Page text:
May 29 (Bloomberg) -- Syrian rebel groups based inside the country accused the exiled opposition of failing to represent the movement fighting Bashar al-Assad, complicating Russian and U.S. efforts to convene peace talks between the warring sides.
The statement by four groups calling themselves the Revolutionary Movement in Syria also demanded half the leadership positions within the National Coalition.
The six-month-old exiled grouping “is unable to fulfill its obligations due to the ongoing discord among the different parties represented,” according to a statement on the website of the Local Coordination Committees.
The comments illustrate fractures within the Syrian opposition movement even as the U.S. and Russia seek to agree a peace conference. The two countries are “deeply committed” to the idea, Secretary of State John Kerry said after meeting Russia’s Foreign Minister Sergei Lavrov on May 27.
Even so, the international community remains divided on how to end Syria’s civil war. Russia is supplying Assad with anti-aircraft and anti-ship missiles even as the European Union, under pressure from Britain and France, have opened the way for arms shipments to rebels.
The EU decision creates “serious hurdles on the way to implementing an initiative to convene an international conference on Syria,” Lavrov said today in comments broadcast by state television.
The Revolutionary Movement statement hinted at concerns about how the peace talks might evolve, saying the sacrifices of the Syrian people must be honored, “particularly in light of the challenges posed by the Geneva 2 conference.”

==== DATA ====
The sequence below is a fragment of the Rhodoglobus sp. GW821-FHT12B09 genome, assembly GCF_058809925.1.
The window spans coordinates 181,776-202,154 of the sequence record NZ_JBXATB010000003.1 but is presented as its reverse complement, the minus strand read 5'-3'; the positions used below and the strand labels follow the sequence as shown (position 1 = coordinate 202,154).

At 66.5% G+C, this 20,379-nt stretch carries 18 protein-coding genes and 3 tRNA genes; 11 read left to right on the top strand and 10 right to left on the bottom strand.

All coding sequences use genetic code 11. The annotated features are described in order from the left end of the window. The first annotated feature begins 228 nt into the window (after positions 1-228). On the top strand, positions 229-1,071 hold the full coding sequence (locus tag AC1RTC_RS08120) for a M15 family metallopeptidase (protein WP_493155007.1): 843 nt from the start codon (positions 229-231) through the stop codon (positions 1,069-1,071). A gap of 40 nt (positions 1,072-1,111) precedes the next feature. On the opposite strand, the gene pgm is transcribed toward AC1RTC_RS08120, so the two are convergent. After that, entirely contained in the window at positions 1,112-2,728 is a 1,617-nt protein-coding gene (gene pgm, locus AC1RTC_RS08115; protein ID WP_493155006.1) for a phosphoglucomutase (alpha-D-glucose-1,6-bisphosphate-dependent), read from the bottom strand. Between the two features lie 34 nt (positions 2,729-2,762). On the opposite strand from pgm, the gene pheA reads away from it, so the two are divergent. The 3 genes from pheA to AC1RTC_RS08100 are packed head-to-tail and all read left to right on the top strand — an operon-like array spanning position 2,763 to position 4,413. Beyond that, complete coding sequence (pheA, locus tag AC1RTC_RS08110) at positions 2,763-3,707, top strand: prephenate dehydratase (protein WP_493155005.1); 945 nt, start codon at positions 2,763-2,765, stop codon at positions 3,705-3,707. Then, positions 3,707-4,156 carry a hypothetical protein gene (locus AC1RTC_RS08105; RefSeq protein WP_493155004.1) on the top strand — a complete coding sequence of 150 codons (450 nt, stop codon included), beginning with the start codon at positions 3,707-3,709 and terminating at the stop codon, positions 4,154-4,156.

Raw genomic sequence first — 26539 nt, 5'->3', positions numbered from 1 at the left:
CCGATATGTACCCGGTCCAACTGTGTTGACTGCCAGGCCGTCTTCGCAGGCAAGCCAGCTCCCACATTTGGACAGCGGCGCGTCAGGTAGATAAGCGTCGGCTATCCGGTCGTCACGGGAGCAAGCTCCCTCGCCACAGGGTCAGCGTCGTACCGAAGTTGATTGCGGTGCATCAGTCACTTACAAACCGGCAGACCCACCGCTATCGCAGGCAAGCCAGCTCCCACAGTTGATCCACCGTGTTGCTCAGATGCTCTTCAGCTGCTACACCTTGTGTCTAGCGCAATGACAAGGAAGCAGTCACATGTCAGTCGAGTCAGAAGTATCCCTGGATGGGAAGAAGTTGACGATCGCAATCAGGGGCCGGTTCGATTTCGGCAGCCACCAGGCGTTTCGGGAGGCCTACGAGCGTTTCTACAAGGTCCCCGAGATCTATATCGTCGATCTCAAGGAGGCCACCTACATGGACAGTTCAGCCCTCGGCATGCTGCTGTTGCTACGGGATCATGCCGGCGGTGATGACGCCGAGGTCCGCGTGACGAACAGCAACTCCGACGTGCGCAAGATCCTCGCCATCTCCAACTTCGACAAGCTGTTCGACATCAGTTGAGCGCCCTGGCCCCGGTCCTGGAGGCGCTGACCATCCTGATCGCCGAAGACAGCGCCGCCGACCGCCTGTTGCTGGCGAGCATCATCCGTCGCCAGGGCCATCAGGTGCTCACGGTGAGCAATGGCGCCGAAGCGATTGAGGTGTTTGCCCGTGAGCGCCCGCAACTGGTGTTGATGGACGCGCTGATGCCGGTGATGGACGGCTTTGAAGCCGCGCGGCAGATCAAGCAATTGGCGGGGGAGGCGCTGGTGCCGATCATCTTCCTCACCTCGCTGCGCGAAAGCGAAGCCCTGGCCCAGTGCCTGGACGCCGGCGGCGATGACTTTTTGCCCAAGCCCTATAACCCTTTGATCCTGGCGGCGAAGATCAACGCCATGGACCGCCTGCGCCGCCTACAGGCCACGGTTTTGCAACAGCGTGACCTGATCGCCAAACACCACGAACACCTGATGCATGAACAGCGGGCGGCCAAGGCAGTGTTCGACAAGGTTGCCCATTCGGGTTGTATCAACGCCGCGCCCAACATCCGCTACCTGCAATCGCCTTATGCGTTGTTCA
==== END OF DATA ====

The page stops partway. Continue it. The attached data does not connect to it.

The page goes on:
The four groups that signed yesterday’s statement were the Syrian Revolution General Commission, the Local Coordination Committees in Syria, the Syrian Revolution Coordinators’ Union and the Supreme Council for the Leadership of the Syrian Revolution. The groups are loosely linked to the main armed opposition group, the Free Syrian Army, but don’t speak for it.
The Syrian National Coalition in Istanbul declined to comment on the statement when contacted today.
Meanwhile, Assad’s troops and armor were reported to be massing, with fighters from the Lebanese Hezbollah militant group on the outskirts of Al-Qusair, a key town in central Syria that’s been subject to assault for almost two weeks.
“It looks like they’re preparing for a major offensive against the rebels,” Rami Abdurrahman, founder of the U.K.- based opposition group, the Syrian Observatory for Human Rights, said in a phone interview today. Rebel positions are under aerial and artillery bombardment, he said.
The rebel Tawheed Brigade in Aleppo called on the Lebanese government in a YouTube statement read by one of the fighters and posted on its Twitter account to restrain Hezbollah “or else we will be forced to move the battle to Lebanese territory.” He said his group has sent over 1,000 fighters to Al-Qusair.
In Tehran, Iran today opened a two-day conference on Syria. State news agencies said about 40 countries would attend including Russia, China, Algeria, Lebanon, Iraq and Venezuela.
Iran’s Foreign Minister Ali Akbar Salehi told the conference that his country supports peace talks, which may be held in Geneva next month.
“There is a need to end arms shipments into Syria, a need to protect the borders of Syria and to prevent the dispatch of armed extremist groups into Syria,” he said.
‘Out of Control’
Russia wants Iran to attend peace talks while the U.S. objects because it says the Islamic republic provides Assad with weapons and military advisers and supports Hezbollah, which the U.S. and Israel consider a terrorist group.
“The conflict in Syria is spinning out of control,” United Nations High Commissioner for Human Rights Navi Pillay told an emergency human rights meeting on Syria in Geneva today. “Government forces continue to carry out indiscriminate and disproportionate shelling and aerial attacks resulting in civilian deaths and injuries throughout the country,” including Al-Qusair, she said.
French Foreign Minister Laurent Fabius said today that imposing a no-fly zone over Syria would require five or six times the military resources committed during the NATO-led campaign in Libya in 2011.
“Bashar al-Assad has 550 fighter planes,” Fabius said on France Inter radio. “France alone does not have the means.”
To contact the reporter on this story: Donna Abu-Nasr in Dubai at firstname.lastname@example.org
To contact the editor responsible for this story: Andrew J. Barden at email@example.com